Two weeks ago, Arbor Networks released details on a malware campaign called Bedep. It is a good write-up but the most interesting data point in this is how malware authors are changing the way they create domain generation algorithms (DGAs) to make life more difficult for security researchers.
The use of DGAs in malware is a double-edged sword for malware operators. On the one hand, it gives them a great deal of resiliency against takedowns and blocklists. On the other, researchers can crack the DGA and predict the malware’s future domains for use in sinkholing, takedowns or predictive blocklists.
Most malware use date-based generation, some use static seeds in the malware and many use a combination of both. Tinybanker/Tinba, for instance, uses only a domain name seed to generate the domains but the seed changes frequently, making it difficult for researchers to keep up.
That being said, it appears some DGA operators have taken steps to help mitigate the risks of using predictable domains for their C2s. For instance, the Pushdo DGA written about in a recent Fidelis Threat Advisory uses the .kz top-level domain (TLD) for its domains. This creates two problems: the waiting period to use the domain and the lack of WHOIS privacy protection.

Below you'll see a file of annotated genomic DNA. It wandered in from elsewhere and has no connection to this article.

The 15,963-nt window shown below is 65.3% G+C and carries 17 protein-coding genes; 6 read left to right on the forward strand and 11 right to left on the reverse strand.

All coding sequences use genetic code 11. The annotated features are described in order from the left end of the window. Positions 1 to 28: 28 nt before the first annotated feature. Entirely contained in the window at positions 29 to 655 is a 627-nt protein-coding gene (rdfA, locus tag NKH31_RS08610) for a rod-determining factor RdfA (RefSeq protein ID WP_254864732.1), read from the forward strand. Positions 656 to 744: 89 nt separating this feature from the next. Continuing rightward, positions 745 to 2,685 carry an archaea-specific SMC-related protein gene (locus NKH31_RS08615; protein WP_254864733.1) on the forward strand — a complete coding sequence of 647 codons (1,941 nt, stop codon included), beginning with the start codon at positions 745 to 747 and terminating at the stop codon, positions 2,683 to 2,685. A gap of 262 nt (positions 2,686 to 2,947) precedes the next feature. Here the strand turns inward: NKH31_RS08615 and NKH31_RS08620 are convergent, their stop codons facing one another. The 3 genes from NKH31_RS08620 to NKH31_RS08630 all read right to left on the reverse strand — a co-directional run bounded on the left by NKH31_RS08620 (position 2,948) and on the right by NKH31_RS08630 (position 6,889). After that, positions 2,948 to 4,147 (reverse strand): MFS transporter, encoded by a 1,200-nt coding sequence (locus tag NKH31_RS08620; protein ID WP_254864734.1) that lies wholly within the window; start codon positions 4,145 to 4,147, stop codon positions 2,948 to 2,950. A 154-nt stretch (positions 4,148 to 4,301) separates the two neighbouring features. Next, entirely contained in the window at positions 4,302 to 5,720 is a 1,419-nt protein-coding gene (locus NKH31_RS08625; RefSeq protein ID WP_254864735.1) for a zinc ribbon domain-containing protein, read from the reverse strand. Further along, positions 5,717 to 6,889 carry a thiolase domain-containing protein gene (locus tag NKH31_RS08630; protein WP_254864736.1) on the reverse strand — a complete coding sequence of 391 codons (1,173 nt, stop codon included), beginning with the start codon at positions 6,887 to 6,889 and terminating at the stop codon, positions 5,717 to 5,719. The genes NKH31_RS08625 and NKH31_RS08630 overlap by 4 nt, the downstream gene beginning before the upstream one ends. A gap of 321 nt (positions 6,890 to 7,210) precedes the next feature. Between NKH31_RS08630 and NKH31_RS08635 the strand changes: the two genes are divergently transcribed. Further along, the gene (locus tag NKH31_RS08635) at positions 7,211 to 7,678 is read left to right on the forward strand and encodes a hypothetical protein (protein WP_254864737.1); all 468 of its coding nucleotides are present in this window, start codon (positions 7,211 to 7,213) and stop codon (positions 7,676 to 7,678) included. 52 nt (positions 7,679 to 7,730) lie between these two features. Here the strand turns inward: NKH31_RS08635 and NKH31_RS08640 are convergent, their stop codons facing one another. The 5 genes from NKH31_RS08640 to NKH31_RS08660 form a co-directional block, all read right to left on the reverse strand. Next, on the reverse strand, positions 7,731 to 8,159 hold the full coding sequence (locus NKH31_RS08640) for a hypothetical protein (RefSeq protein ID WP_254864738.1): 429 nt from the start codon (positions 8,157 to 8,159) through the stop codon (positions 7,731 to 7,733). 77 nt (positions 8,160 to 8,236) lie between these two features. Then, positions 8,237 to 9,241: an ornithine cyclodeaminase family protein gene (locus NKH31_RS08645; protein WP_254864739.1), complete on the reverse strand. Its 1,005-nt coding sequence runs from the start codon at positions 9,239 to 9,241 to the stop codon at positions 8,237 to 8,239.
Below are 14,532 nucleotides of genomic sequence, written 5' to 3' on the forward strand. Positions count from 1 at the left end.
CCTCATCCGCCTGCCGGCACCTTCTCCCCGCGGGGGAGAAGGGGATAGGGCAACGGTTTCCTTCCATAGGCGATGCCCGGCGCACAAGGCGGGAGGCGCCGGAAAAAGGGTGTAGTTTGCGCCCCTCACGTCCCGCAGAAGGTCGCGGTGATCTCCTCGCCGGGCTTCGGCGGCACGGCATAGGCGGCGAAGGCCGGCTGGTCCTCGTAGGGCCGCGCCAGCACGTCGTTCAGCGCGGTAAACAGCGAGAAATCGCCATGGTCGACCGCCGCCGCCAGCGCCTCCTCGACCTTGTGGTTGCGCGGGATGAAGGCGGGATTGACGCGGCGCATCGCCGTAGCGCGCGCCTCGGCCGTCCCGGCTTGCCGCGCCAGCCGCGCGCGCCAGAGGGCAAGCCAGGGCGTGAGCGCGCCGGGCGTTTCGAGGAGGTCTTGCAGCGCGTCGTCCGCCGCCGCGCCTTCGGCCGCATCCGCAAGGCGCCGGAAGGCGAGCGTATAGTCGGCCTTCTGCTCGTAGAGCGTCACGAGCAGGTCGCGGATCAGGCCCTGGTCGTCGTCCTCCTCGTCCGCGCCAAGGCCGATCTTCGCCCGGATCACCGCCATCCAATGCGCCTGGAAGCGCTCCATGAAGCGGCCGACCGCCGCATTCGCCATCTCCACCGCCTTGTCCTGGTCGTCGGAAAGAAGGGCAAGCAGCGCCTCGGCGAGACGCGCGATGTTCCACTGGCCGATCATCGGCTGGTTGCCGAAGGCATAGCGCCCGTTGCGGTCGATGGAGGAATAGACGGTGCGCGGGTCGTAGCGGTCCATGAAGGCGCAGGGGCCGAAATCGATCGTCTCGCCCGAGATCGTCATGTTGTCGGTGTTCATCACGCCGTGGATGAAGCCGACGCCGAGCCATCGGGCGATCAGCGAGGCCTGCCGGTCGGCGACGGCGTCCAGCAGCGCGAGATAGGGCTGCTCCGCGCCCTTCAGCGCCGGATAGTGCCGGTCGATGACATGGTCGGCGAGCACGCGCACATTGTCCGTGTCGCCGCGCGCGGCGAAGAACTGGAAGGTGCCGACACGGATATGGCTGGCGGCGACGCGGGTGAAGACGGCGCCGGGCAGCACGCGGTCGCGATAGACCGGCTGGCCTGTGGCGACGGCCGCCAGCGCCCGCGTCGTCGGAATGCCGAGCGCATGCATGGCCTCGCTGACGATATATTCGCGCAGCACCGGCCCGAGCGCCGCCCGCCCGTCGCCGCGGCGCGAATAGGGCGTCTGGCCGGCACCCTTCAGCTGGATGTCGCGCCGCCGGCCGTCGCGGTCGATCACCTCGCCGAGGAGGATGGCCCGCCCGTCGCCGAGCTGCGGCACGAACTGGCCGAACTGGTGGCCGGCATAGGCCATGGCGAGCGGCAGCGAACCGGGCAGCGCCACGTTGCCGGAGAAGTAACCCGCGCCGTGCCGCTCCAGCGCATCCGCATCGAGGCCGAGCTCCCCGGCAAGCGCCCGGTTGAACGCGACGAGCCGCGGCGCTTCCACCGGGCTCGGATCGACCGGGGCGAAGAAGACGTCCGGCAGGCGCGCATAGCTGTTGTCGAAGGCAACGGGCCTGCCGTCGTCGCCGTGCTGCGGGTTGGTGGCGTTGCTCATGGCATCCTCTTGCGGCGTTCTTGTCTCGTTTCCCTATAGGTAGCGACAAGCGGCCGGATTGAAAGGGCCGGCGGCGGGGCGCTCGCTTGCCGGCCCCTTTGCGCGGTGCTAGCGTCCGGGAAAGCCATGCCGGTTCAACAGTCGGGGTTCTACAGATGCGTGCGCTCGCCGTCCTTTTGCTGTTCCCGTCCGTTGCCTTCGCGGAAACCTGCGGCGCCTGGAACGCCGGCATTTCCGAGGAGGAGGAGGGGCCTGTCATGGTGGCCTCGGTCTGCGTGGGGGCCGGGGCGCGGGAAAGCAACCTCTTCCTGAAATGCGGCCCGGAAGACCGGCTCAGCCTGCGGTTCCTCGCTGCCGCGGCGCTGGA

It is likely not an accident this TLD was chosen, it creates a hassle for researchers and, more importantly, requires a sinkhole operator or researcher to expose themselves or use fake information which is grounds for immediate suspension of the domain per ICANN rules. That said, these problems can be overcome.
This brings us back to Bedep which uses the data and foreign currency values from the European Central Bank to generate domains. The European Central Bank’s data looks back 90 days but obviously there is no future data available, which means there is no way to predict future domains.
It is hard to believe that this is an unintentional choice by malware actors. This means they know how we are generating domains ahead of time, the value of sinkholing for researchers and are actively taking steps to thwart our efforts. In short, the status quo prevails.